Businesses are searching for ways to harden their email security posture alongside email providers who are aiming to reduce malicious emails traversing their infrastructure, affecting their clients. Domain-based Message Authentication (DMARC) is a useful industry-wide protocol organizations can leverage to move towards these goals.  

What is DMARC?

DMARC is an email authentication protocol designed to enhance the security of email communication.

Major email service providers Google and Yahoo recently made the protocol mandatory for bulk senders in an effort to make inboxes safer worldwide. The new requirements demonstrate an increasing need for a standardized solution as misconfigured or nonexistent authentication systems continue to allow threat actors to evade detection and leverage the legitimate reputation of third parties.  

DMARC is a powerful tool that allows email administrators to confidently identify and stop certain spoofed emails; however, more organizations must implement the standard for it to reach its full potential. The success and effectiveness of DMARC is dependent on broad adoption of the standard – by organizations of all sizes.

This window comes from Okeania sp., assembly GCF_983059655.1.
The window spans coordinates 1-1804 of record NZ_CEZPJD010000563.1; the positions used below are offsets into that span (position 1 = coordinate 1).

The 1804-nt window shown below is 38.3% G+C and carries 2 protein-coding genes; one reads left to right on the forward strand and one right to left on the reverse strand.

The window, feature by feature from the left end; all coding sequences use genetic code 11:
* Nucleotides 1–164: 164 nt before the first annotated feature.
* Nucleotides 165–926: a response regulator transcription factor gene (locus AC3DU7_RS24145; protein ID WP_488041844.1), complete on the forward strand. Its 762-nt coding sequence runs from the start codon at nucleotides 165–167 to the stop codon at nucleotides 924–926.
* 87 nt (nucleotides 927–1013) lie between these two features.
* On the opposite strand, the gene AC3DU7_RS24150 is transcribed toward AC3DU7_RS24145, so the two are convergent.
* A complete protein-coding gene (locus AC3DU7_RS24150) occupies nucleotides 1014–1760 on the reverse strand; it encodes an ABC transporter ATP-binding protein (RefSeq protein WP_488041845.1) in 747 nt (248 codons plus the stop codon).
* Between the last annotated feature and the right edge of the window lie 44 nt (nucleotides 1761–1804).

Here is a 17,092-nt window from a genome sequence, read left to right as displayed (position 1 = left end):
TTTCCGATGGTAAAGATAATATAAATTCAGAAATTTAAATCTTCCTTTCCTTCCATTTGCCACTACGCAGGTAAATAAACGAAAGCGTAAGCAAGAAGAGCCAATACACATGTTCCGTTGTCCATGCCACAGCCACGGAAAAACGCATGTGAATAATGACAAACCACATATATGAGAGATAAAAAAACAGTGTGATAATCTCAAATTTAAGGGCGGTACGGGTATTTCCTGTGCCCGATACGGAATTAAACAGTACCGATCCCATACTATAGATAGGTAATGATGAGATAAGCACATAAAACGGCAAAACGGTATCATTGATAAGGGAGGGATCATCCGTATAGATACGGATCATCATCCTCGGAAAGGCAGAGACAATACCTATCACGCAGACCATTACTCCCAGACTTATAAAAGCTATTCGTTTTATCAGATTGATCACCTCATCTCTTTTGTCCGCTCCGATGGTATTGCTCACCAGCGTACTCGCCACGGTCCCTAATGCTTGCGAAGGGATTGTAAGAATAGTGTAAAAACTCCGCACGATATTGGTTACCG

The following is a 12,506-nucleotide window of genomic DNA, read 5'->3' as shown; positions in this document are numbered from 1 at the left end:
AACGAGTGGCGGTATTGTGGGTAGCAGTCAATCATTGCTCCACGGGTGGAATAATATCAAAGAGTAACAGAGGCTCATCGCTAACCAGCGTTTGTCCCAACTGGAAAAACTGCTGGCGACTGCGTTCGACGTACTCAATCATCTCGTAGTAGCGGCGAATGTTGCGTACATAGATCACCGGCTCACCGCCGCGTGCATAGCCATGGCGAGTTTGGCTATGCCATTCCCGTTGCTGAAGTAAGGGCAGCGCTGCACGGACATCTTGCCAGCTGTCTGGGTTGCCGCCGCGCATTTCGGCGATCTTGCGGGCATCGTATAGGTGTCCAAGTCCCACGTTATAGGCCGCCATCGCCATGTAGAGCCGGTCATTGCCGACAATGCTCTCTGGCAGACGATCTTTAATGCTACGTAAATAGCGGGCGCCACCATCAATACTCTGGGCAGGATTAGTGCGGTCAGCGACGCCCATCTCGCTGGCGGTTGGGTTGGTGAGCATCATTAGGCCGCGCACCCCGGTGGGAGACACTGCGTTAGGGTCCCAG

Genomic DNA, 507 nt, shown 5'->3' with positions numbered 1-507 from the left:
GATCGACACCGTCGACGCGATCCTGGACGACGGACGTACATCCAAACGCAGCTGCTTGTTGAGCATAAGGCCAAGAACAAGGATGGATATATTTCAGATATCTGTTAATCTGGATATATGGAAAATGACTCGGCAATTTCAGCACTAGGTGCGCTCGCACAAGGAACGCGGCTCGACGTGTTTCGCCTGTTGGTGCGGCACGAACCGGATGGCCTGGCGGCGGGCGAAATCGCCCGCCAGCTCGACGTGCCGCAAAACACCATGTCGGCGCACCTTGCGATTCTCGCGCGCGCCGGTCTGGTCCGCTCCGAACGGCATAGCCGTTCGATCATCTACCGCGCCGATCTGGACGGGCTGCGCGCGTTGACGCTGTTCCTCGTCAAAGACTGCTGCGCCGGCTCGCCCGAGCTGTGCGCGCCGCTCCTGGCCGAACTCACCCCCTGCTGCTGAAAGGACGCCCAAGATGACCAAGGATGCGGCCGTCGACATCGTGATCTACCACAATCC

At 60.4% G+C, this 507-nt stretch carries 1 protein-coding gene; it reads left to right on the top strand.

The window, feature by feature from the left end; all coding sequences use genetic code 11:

How does DMARC work?

DMARC builds on two key authentication technologies, Sender Policy Framework (SPF) and DomainKeys Identified Mail (DKIM) and helps to significantly improve their ability to prevent domain spoofing. SPF verifies that a sender’s IP address is authorized to send emails on behalf of a particular domain and DKIM ensures integrity of email content by providing a verifiable digital signature.  

DMARC adds to this by allowing domain owners to publish policies that set expectations for how SPF and DKIM verification checks relate to email addresses presented to users and whose authenticity the receiving mail server is looking to establish.  

These policies work in tandem to help authenticate email senders by verifying the emails are from the domain they say they are, working to prevent domain spoofing attacks. Key benefits of DMARC include:

  1. Phishing protection DMARC protects against direct domain spoofing in which a threat actor impersonates a legitimate domain, a common phishing technique threat actors use to trick employees to obtain sensitive information such as privileged credentials, bank information, etc.  
  2. Improving brand reputation: As DMARC helps to prevent impersonation of domains, it stands to maintain and increase an organization’s brand reputation. Additionally, as organizational reputation improves, so will the deliverability of emails.
  3. Increased visibility: DMARC provides enhanced visibility into email communication channels, including reports of all emails sent on behalf of your domain. This allows security teams to identify shadow-IT and any unauthorized parties using their domain.

Understanding DMARC’s Limitations